Nevertheless, on May 1, the House voted 236 to 190 to seat McCloskey, with 10 Democrats joining the unanimous Republican opposition. And by a vote of 229 to 200, the House once again rejected a Republican proposal to hold a new special election to settle the matter at the ballot box.
Republicans weren’t quite finished, though: Theatrically, they stormed out of the chamber before O’Neill could officially seat McCloskey. “Would the gentlemen remain within until I have had an opportunity to administer the oath?” O’Neill asked. “No!” yelled House Minority Leader Robert Michel, usually considered one of the most civil voices on Capitol Hill.
As O’Neill swore McCloskey into office, Republicans stood side by side on the steps leading out of the House chamber to speak with reporters. “This has united the Republican Party as nothing else,” McIntyre told the press. “The American people are not going to forget.” Republicans compared Democrats to “slime” and “thugs.”
Some Democrats were uncomfortable with the outcome, which they considered dubious. The Massachusetts Democrat Barney Frank, for example, voted against the committee recommendation. O’Neill, Frank recalled, was “mad at me until I explained myself; then he became furious.”
But most Democrats brushed aside the criticism. In their minds, what mattered most was that they’d held the seat. They didn’t understand that Republicans had succeeded in convincing the public that something was amiss—that, perhaps, the very legitimacy of the Democratic majority was suspect. Nor did they anticipate how the Bloody Eighth would embolden Republicans, convincing many of them that Gingrich’s way of thinking was fundamentally correct. In short: Enough with bipartisanship; it was time for a do-anything approach to taking back control of the House. “It validated Newt’s thesis,” Vin Weber, a COS ally, recalled. “The Democrats are corrupt, they are making us look like fools, and we are idiots to cooperate with them.”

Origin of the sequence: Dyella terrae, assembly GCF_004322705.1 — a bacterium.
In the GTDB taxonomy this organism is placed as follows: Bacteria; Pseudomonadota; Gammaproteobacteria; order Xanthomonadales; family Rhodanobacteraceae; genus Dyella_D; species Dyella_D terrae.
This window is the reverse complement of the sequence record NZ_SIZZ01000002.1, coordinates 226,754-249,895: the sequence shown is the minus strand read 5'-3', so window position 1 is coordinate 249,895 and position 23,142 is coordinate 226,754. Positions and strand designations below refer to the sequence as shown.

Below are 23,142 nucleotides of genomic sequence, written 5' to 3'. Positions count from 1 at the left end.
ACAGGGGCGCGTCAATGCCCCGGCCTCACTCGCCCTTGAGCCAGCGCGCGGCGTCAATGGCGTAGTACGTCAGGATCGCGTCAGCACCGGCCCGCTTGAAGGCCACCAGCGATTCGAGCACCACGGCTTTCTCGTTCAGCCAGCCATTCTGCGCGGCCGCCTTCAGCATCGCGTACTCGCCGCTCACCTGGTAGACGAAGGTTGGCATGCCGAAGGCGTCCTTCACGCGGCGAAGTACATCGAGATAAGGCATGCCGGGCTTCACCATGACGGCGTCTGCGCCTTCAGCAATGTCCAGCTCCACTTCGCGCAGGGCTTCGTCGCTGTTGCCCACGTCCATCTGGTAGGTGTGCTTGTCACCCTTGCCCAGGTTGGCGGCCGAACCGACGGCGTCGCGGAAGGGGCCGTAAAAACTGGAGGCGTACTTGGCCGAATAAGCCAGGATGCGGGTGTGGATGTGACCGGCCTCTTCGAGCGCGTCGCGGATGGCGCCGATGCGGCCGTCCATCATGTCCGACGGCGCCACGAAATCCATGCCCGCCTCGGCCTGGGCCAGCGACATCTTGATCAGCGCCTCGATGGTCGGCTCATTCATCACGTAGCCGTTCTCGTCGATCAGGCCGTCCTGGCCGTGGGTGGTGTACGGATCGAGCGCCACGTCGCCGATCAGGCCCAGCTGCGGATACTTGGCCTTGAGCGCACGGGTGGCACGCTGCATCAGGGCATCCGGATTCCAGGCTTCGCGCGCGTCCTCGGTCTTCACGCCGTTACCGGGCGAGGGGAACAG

Arguably, the Bloody Eighth is what led to the eventual GOP takeover of the House, under Gingrich, in 1994. The Bloody Eighth was his trial run, and the 1994 election his proof of concept. Thus even though Democrats won their seat, they lost the long-term narrative.
When pundits look back at the 2000 presidential election, the lesson they tend to draw is that what really matters in a recount is raw power. Who cares that the Supreme Court’s Bush v. Gore decision was, by many lights, among the most partisan, least legitimate rulings ever issued? George W. Bush, not Al Gore, became president.
But what’s at stake in this year’s recount is not the presidency—it’s a Senate seat that won’t determine which party controls that chamber, and a governorship that was previously in Republican hands. Of course the result matters, but, as in the fight over the Bloody Eighth, the narrative matters, too. Indeed, how the public perceives the process could influence the 2020 election (and beyond) more than the actual outcome. Which side will claim the mantle of justice? Which will end up looking corrupt?
Republicans understand that. President Donald Trump has been tweeting allegations that Democrats are up to no good. “Trying to STEAL two big elections in Florida!” he tweeted. “We are watching closely!” Senator Lindsey Graham joined in to say, “They are trying to steal this election. It’s not going to work.” Rick Scott has filed several lawsuits against county officials. He claims that there is evidence of fraud, even though state officials have found none.
Democrats need to counter GOP talking points with a clear message that they are trying to protect the integrity of the U.S. election system. The fight for a fair recount, they must explain, is a fight to push back against several decades of conservative attempts to restrict the franchise and undermine the legacy of the 1965 Voting Rights Act. Every eligible person should be able to vote, and their votes must be counted. Those are bedrock principles for any democracy. Andrew Gillum, the Democratic candidate for governor, already took a step in the right direction by exchanging his election-night concession for a defiant statement: “I am replacing my words of concession with an uncompromised and unapologetic call that we count every single vote.”
Recounts are much more than legal disputes; they are fundamentally political fights. And in politics, story matters.